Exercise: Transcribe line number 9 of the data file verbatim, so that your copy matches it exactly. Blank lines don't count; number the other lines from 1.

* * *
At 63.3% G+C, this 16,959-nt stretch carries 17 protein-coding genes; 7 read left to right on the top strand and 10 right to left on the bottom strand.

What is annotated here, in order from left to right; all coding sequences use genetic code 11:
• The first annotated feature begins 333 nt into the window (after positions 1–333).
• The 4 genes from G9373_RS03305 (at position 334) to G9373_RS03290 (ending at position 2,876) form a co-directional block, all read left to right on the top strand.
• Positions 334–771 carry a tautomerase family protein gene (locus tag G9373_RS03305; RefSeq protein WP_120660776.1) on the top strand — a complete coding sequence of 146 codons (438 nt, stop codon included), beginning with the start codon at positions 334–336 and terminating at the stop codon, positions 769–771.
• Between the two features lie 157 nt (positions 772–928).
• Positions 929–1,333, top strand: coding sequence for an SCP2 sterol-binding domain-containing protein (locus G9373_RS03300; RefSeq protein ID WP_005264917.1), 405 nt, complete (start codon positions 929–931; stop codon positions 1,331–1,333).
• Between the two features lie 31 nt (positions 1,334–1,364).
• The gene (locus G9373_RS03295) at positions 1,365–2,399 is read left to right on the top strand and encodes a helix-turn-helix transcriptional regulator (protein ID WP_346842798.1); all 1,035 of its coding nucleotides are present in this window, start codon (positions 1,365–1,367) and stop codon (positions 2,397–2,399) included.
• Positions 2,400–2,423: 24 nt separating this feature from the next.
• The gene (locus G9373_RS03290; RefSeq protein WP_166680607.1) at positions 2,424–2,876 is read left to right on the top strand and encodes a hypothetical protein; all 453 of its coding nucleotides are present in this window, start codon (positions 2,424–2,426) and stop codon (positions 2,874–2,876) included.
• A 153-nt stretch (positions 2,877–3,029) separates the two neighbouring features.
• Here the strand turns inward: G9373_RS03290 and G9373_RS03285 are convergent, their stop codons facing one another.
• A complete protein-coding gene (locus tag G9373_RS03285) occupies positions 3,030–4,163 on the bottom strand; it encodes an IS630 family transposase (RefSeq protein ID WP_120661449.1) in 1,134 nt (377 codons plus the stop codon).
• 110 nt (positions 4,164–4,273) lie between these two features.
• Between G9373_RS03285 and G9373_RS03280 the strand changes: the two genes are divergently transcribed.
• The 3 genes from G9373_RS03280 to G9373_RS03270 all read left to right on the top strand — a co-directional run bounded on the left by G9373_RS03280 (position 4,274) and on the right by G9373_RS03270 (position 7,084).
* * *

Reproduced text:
• The gene (locus G9373_RS03295) at positions 1,365–2,399 is read left to right on the top strand and encodes a helix-turn-helix transcriptional regulator (protein ID WP_346842798.1); all 1,035 of its coding nucleotides are present in this window, start codon (positions 1,365–1,367) and stop codon (positions 2,397–2,399) included.